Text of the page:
Description: This is a multiauthored book on the epidemiological study of the life course, relating natal characteristics, human development, socioeconomic status, and various other life exposures to the health and functional outcomes of older persons, particularly physical, social, and psychological characteristics, as well as some consideration of disease events and overall health trajectories.
Purpose: Life course research is, by its nature, holistic and encompassing. This book provides a modern and useful conceptual introduction to life course epidemiology and aging outcomes.
Audience: It is most appropriate for epidemiologists, gerontologists, and other scientists from a wide range of disciplines that contribute to understanding the pathways to and promotion of healthy aging.
Features: The book offers a clear set of methodological discussions on conducting cohort studies, collecting personal narratives, and applying selected, modern statistical approaches to analyzing longitudinal life course data. Some potential biological mechanisms for relating life course and development to aging outcomes, such as genetics, epigenetics and biomarkers of various body systems, are considered. Detailed examples of "exposures" are presented to illustrate important directions in this field, such as personal exercise practices and the residential environment. It is well illustrated and provides useful diagrams that portray the issues of assessing life course change and aging outcomes.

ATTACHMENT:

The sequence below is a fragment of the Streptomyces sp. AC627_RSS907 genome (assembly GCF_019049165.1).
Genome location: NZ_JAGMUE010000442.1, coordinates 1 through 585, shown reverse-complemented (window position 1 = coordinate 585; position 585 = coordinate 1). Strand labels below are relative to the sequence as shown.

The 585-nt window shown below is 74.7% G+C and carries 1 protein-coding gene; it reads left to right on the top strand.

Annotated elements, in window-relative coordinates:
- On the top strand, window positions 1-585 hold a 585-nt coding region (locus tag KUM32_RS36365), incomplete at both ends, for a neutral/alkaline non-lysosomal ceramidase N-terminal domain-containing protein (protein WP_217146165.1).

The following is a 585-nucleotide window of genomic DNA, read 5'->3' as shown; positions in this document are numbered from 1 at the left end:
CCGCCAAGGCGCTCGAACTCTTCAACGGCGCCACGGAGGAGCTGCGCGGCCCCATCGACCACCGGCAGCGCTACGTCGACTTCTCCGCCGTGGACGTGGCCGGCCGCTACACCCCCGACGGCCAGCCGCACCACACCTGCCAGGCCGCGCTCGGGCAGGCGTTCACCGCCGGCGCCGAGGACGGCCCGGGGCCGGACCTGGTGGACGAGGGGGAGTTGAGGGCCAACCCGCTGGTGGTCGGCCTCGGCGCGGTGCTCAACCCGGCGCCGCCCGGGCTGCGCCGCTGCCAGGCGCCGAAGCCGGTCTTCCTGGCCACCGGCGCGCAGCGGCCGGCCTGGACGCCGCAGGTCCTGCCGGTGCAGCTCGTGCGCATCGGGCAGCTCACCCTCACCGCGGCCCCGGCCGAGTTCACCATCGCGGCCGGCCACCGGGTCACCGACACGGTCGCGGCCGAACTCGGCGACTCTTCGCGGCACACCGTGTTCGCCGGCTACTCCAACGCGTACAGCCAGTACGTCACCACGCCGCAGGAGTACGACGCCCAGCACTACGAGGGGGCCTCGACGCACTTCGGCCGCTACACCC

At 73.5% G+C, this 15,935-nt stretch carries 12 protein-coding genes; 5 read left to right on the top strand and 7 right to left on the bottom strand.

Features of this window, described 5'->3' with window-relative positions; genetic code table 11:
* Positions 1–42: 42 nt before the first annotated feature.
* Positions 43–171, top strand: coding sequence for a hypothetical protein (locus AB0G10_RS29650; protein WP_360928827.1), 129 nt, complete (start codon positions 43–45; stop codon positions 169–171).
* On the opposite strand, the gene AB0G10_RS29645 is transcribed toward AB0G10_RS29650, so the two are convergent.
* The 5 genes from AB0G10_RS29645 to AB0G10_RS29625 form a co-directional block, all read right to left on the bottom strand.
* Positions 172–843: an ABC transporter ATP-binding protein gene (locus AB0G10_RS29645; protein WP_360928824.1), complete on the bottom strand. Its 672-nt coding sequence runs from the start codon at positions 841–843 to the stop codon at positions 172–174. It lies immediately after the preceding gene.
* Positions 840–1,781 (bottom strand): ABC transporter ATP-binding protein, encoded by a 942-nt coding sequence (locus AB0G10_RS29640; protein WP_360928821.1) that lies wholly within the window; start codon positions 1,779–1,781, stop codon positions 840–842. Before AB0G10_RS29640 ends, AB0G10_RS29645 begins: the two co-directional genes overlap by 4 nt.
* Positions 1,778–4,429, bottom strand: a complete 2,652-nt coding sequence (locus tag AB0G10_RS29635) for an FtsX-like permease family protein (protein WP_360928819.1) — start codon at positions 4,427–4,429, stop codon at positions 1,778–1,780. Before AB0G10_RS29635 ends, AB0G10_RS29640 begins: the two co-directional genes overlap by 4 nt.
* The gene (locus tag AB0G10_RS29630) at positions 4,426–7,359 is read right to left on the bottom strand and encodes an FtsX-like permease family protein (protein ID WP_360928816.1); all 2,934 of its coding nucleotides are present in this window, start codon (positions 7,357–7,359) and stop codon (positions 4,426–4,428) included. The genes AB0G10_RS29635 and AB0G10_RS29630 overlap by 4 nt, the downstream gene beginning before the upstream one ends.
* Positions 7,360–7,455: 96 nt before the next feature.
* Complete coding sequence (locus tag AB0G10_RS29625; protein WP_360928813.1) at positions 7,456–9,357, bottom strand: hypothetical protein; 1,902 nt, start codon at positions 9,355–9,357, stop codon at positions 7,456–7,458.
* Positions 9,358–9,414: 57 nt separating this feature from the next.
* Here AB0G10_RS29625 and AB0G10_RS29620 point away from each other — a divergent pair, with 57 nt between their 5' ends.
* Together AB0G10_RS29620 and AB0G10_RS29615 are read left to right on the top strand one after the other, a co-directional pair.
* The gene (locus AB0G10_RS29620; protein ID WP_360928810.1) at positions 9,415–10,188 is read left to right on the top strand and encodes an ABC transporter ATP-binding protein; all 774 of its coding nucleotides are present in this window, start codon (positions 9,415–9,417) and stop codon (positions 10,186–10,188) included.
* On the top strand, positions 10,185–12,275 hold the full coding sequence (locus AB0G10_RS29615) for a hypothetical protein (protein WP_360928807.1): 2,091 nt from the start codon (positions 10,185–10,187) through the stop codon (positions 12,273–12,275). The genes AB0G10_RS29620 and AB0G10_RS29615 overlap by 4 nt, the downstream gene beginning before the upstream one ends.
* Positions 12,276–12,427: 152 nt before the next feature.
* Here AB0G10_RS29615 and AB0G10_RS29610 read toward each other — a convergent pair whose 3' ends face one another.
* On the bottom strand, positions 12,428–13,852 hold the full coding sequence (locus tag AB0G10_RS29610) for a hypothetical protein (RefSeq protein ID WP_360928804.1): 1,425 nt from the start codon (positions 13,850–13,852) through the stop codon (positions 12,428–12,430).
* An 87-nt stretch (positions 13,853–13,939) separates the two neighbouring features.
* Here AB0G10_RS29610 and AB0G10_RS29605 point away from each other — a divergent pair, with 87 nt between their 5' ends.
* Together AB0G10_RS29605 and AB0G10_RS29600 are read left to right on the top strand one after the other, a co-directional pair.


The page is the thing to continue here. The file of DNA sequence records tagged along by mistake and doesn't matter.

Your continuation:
Assessment: This is part of a series on dimensions of life course epidemiology. Others in the series cover such issues as women's health, chronic illness, and mental disorders. The issues addressed here are treated fairly and comprehensively. This is a young but promising subdiscipline. Often missing, however, is detailed life course information because of logistical difficulties in collecting and documenting physiological, clinical, and social events across the lifespan. While the early focus on events around the time of birth and early development is of great interest, exposures across the entire life course beg for more research. For example: What educational practices best prepare our children for healthy aging? What happens to the 20 percent of persons who have incident mental illness, usually by the age of 25 years? How do injuries from the workplace, auto crashes, military service, or sports participation affect functional aging? What are the aging effects of large scale incarceration? And, perhaps equally important, what are the natal, developmental, and related forces that prevent a substantial proportion of persons from ever reaching old age?